Q Hi there. First quick question is just, I want to ask, if we can, why this briefing needs to be on background? Is there any way we can just put this on the record?
MS. STARR: Yes, standard practice, I think, after meetings of this sort is to just to background on the meeting. And also you've got the President a little bit on the record today. So we'll keep it on background, but appreciate your question; noted.
Q My other question is basically, the leaders today were talking about progress on climate change, but when I listened to the President discuss the issue, it's the same thing he's said over and over and over again, and I didn't really hear anything that was different. What actually constitutes progress on this?
SENIOR ADMINISTRATION OFFICIAL: Well, I guess a couple of things. If you even went back a couple of years ago, even two years ago, I think the discussion around climate change would have been the discussion in isolation of energy security, as well as economic growth. And what was I think notable today in the comments that President Barroso made, as well as Chancellor Merkel, was the emphasis that they both placed in all three, and the common ground that I think they have with the President in terms of the need to address all three holistically.
The second area that they spent a lot of time talking about and just really brainstorming around was how to engage together in a way that would make bringing the emerging economies into this discussion in a constructive way possible. And so there's now discussions about how to do that and how to do that effectively.
Then the third is the area of technology collaboration and cooperation, and the focus that the Europeans -- the Germans, in particular -- and we are placing on that. So this is not to suggest that there's uniform agreement on all aspects of climate policy. But on those foundation points, there is, and that's what they spent the bulk of their time talking about. And the President said this is a conversation that will continue at the G8 and in other forums, and he talks about it with them regularly.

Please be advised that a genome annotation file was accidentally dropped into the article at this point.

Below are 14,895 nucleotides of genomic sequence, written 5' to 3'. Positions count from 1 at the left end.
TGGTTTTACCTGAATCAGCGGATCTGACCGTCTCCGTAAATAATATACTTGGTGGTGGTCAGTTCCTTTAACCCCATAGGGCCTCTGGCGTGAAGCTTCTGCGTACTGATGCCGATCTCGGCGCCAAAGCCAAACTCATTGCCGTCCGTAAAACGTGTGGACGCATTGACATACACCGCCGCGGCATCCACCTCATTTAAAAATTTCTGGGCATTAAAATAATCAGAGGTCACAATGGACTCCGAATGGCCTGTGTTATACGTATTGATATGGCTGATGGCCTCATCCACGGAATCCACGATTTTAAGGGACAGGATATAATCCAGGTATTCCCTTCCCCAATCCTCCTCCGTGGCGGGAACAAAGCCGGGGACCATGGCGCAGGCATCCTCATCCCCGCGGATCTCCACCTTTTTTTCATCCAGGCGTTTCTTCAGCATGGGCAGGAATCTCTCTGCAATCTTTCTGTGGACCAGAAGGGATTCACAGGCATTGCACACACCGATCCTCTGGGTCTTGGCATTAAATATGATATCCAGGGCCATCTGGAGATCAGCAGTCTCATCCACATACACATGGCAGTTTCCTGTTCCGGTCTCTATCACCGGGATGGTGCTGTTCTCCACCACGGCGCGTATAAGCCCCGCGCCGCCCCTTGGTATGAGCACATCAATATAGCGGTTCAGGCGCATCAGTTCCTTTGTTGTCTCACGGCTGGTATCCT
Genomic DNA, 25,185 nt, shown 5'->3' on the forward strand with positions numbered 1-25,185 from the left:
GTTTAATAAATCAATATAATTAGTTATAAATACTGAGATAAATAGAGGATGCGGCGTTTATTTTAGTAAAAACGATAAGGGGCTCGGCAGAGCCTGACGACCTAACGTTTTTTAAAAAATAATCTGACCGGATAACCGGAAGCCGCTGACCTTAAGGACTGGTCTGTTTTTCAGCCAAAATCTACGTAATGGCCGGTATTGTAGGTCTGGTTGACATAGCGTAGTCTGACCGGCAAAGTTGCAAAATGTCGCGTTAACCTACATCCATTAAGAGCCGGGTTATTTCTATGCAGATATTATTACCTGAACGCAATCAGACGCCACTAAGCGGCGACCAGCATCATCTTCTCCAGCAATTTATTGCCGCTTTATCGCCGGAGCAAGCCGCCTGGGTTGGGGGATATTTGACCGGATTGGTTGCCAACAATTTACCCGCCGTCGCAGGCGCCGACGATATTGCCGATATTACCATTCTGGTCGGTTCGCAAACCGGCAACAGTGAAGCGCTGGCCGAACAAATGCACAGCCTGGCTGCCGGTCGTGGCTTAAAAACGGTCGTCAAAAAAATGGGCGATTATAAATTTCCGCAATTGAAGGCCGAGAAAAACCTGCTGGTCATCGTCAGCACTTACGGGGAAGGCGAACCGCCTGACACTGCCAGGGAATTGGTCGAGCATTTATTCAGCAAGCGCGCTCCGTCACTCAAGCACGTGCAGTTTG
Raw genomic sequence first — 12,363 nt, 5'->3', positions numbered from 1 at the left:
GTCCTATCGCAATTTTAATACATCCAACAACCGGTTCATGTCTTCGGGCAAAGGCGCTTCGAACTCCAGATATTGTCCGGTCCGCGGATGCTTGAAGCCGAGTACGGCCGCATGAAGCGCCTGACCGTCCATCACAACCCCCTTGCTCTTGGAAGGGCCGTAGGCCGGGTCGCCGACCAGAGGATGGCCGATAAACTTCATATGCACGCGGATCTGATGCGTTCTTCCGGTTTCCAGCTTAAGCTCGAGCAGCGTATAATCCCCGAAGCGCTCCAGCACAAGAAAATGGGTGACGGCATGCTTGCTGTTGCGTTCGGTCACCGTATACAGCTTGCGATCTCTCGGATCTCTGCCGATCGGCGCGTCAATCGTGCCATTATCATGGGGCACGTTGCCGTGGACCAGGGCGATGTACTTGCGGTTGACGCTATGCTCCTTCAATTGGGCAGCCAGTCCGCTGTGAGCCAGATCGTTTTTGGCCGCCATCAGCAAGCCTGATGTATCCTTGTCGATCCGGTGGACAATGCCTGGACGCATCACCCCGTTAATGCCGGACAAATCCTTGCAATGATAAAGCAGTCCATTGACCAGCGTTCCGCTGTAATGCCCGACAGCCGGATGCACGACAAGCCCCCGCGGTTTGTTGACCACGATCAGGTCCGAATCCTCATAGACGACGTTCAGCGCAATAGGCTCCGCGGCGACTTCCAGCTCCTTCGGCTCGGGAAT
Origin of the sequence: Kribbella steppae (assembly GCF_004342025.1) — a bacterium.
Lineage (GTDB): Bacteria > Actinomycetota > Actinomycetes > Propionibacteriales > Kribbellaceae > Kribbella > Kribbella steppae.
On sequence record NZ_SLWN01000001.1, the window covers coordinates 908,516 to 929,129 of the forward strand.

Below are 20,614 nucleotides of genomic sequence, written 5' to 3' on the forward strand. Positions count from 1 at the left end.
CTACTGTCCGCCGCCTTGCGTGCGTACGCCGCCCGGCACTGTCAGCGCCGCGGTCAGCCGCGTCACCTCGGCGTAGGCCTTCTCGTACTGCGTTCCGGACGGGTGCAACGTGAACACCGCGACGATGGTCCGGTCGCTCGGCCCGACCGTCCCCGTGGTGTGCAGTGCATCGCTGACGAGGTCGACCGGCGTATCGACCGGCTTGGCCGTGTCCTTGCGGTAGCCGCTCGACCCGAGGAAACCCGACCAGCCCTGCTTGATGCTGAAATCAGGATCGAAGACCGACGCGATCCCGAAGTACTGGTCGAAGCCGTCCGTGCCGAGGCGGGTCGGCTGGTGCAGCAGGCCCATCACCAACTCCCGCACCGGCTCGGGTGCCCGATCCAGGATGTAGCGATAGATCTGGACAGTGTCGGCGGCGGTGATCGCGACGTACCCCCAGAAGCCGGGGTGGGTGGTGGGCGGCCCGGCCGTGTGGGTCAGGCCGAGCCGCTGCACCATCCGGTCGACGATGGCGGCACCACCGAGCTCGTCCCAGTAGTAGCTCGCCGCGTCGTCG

Q It's Olivier, but, close enough. I have one question for each of you, I think. The first one, you said they discussed Kosovo. I'm wondering whether the President reached out to the leaders, the leaders (inaudible) with the President, now that Mr. Holbrooke says that he thinks several EU states would follow the United States in unilaterally recognizing Kosovo.
And on the economic side of things, Chancellor Merkel says it's an enormous step forward that there's now agreement that we need a proper agenda for the Indonesian talks on climate change. What's a proper agenda?
SENIOR ADMINISTRATION OFFICIAL: Well, the agenda is still very much under discussion. But I think the fact that they all agree on the principles that I laid out before are important parts of the agenda. So the need for common action, the need for the right participants, the need for a focus on technology, a need for different approaches at the national level to fulfill a broader global objective. This was what came out of the discussion a bit, was the acknowledgment, I think, that the United States and Germany and the EU more broadly are all taking different approaches to a very common and significant global objective.
So there's a lot of common ground there. I think where there's not been common ground is around the wisdom and effectiveness of a global cap and trade system for fulfilling those objectives. And so there, frankly, wasn't a discussion about that today, but that's been an area where there's not been agreement. But there's certainly more areas of agreement than disagreement at this point.
SENIOR ADMINISTRATION OFFICIAL: Let me just address the question on Kosovo. The discussion on Kosovo -- and you'll see some of this in the statement that they put out -- was on trying to get a U.N. Security Council resolution on Kosovo. They noted the fact that the Security Council has just taken a trip to Kosovo and Serbia. This was at the request of the Russians. That trip just got back over the weekend. There will be a report sometime this week, and hopefully based on that report we'll be able to move forward in a cooperative way and actually get a Security Council resolution. That's a far preferable way to move forward on that issue. And that was what the discussion focused on.
Q But just to be clear, they did not discuss the possibility of recognizing Kosovo outside that context?
SENIOR ADMINISTRATION OFFICIAL: They really -- their discussion really focused on getting some type of a Security Council resolution. Obviously, there are options outside of that, if that's not possible, but the focus is really on trying to work together through the Security Council at this point to try to get something done.
Q Hi there. Can you tell us any more about the high-level forum on climate change that Mr. Barroso mentioned in the press conference? He also mentioned a conference on renewable energy. I wondered if you could tell us more about who would be involved in the forum and then in the conference. Thanks.
SENIOR ADMINISTRATION OFFICIAL: You know, the high-level forum has been something that has -- was established last year and has become the mechanism by which we have, from the United States, interacted with the European Union on this particular topic. Those dialogues have happened on a fairly regular basis, and that was actually the group that created the statement that we announced today. That group was comprised of a combination of people from the climate side, or the environment ministers, as well as the energy ministers, as well as the economic team.